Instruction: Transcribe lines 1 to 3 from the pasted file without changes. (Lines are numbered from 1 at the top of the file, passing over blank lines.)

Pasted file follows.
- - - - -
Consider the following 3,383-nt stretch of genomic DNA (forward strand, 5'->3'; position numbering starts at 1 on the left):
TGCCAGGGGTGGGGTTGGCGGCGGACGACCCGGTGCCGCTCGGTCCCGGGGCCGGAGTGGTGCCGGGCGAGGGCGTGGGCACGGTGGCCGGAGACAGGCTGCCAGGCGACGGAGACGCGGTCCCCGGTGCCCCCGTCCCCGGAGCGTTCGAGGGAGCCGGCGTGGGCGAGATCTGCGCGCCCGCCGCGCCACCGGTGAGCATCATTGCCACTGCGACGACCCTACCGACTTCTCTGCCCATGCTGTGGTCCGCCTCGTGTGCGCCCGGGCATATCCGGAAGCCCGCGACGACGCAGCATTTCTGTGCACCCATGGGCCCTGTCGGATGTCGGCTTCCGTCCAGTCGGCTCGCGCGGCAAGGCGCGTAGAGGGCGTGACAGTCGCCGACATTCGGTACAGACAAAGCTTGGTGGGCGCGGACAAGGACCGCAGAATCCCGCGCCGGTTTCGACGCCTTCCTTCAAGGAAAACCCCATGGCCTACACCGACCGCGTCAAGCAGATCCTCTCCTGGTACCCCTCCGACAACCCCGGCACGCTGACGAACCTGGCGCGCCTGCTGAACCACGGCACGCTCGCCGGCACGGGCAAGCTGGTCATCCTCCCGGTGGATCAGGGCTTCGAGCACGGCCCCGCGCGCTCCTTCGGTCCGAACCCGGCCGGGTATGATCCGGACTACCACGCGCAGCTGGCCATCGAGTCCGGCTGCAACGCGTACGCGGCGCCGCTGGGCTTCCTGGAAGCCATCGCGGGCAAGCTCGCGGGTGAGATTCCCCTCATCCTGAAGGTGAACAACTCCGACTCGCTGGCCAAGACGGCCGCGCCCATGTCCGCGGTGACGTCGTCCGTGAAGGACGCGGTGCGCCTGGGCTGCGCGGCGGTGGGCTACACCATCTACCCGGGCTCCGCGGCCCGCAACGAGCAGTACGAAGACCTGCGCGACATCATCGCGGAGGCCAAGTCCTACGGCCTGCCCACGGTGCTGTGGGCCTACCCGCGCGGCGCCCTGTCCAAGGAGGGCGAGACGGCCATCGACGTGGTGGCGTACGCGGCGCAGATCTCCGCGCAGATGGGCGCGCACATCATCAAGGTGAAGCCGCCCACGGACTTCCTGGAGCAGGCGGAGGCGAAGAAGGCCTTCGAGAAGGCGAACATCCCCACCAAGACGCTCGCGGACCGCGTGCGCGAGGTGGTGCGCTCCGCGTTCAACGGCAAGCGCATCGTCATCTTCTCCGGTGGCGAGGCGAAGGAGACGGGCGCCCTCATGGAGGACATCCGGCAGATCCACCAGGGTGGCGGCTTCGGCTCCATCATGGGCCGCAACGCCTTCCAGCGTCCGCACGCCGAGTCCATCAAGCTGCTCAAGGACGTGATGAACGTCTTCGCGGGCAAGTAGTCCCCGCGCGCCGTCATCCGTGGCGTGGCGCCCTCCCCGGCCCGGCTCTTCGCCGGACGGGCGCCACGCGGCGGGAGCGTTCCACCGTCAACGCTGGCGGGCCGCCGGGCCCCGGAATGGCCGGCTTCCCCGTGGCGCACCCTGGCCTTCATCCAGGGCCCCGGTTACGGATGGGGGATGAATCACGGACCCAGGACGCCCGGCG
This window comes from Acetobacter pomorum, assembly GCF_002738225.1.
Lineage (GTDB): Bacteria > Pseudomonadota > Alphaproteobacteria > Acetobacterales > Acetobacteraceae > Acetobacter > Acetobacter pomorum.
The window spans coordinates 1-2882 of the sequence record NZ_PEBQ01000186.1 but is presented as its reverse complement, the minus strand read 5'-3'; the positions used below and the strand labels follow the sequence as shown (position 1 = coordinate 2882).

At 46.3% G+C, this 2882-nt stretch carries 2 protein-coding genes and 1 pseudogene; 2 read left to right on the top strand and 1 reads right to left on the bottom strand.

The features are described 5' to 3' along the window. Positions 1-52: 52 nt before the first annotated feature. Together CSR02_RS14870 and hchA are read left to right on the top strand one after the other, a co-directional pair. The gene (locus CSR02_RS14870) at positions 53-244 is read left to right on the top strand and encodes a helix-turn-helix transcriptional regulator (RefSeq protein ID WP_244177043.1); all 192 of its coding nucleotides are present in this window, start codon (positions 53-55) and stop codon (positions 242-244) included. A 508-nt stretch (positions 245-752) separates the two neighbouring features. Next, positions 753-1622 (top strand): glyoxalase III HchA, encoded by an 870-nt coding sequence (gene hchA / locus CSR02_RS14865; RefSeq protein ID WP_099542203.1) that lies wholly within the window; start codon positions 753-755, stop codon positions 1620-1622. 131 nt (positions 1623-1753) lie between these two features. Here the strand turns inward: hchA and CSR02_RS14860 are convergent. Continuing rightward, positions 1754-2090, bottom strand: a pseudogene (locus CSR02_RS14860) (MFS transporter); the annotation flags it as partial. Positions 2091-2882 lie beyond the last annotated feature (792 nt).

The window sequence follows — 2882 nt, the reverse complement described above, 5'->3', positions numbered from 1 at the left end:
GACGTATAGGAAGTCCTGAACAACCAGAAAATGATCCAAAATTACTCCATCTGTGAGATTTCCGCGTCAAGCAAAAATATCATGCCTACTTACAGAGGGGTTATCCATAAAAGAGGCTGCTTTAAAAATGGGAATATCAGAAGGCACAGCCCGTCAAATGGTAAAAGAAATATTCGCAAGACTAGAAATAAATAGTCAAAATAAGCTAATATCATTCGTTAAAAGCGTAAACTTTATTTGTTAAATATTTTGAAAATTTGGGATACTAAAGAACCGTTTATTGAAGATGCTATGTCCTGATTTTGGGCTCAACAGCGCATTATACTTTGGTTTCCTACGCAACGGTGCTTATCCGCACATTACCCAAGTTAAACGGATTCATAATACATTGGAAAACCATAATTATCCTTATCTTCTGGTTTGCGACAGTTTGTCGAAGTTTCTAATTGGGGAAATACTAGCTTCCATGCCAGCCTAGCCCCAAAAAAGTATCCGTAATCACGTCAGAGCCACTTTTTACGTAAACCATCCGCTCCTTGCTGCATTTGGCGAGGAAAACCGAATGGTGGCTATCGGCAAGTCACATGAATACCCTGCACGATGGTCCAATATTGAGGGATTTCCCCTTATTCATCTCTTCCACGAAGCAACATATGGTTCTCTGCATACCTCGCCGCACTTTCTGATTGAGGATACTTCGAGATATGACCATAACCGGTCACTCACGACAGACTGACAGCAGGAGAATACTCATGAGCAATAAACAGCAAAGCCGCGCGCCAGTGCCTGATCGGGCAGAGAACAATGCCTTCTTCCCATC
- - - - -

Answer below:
Consider the following 3,383-nt stretch of genomic DNA (forward strand, 5'->3'; position numbering starts at 1 on the left):
TGCCAGGGGTGGGGTTGGCGGCGGACGACCCGGTGCCGCTCGGTCCCGGGGCCGGAGTGGTGCCGGGCGAGGGCGTGGGCACGGTGGCCGGAGACAGGCTGCCAGGCGACGGAGACGCGGTCCCCGGTGCCCCCGTCCCCGGAGCGTTCGAGGGAGCCGGCGTGGGCGAGATCTGCGCGCCCGCCGCGCCACCGGTGAGCATCATTGCCACTGCGACGACCCTACCGACTTCTCTGCCCATGCTGTGGTCCGCCTCGTGTGCGCCCGGGCATATCCGGAAGCCCGCGACGACGCAGCATTTCTGTGCACCCATGGGCCCTGTCGGATGTCGGCTTCCGTCCAGTCGGCTCGCGCGGCAAGGCGCGTAGAGGGCGTGACAGTCGCCGACATTCGGTACAGACAAAGCTTGGTGGGCGCGGACAAGGACCGCAGAATCCCGCGCCGGTTTCGACGCCTTCCTTCAAGGAAAACCCCATGGCCTACACCGACCGCGTCAAGCAGATCCTCTCCTGGTACCCCTCCGACAACCCCGGCACGCTGACGAACCTGGCGCGCCTGCTGAACCACGGCACGCTCGCCGGCACGGGCAAGCTGGTCATCCTCCCGGTGGATCAGGGCTTCGAGCACGGCCCCGCGCGCTCCTTCGGTCCGAACCCGGCCGGGTATGATCCGGACTACCACGCGCAGCTGGCCATCGAGTCCGGCTGCAACGCGTACGCGGCGCCGCTGGGCTTCCTGGAAGCCATCGCGGGCAAGCTCGCGGGTGAGATTCCCCTCATCCTGAAGGTGAACAACTCCGACTCGCTGGCCAAGACGGCCGCGCCCATGTCCGCGGTGACGTCGTCCGTGAAGGACGCGGTGCGCCTGGGCTGCGCGGCGGTGGGCTACACCATCTACCCGGGCTCCGCGGCCCGCAACGAGCAGTACGAAGACCTGCGCGACATCATCGCGGAGGCCAAGTCCTACGGCCTGCCCACGGTGCTGTGGGCCTACCCGCGCGGCGCCCTGTCCAAGGAGGGCGAGACGGCCATCGACGTGGTGGCGTACGCGGCGCAGATCTCCGCGCAGATGGGCGCGCACATCATCAAGGTGAAGCCGCCCACGGACTTCCTGGAGCAGGCGGAGGCGAAGAAGGCCTTCGAGAAGGCGAACATCCCCACCAAGACGCTCGCGGACCGCGTGCGCGAGGTGGTGCGCTCCGCGTTCAACGGCAAGCGCATCGTCATCTTCTCCGGTGGCGAGGCGAAGGAGACGGGCGCCCTCATGGAGGACATCCGGCAGATCCACCAGGGTGGCGGCTTCGGCTCCATCATGGGCCGCAACGCCTTCCAGCGTCCGCACGCCGAGTCCATCAAGCTGCTCAAGGACGTGATGAACGTCTTCGCGGGCAAGTAGTCCCCGCGCGCCGTCATCCGTGGCGTGGCGCCCTCCCCGGCCCGGCTCTTCGCCGGACGGGCGCCACGCGGCGGGAGCGTTCCACCGTCAACGCTGGCGGGCCGCCGGGCCCCGGAATGGCCGGCTTCCCCGTGGCGCACCCTGGCCTTCATCCAGGGCCCCGGTTACGGATGGGGGATGAATCACGGACCCAGGACGCCCGGCG
This window comes from Acetobacter pomorum, assembly GCF_002738225.1.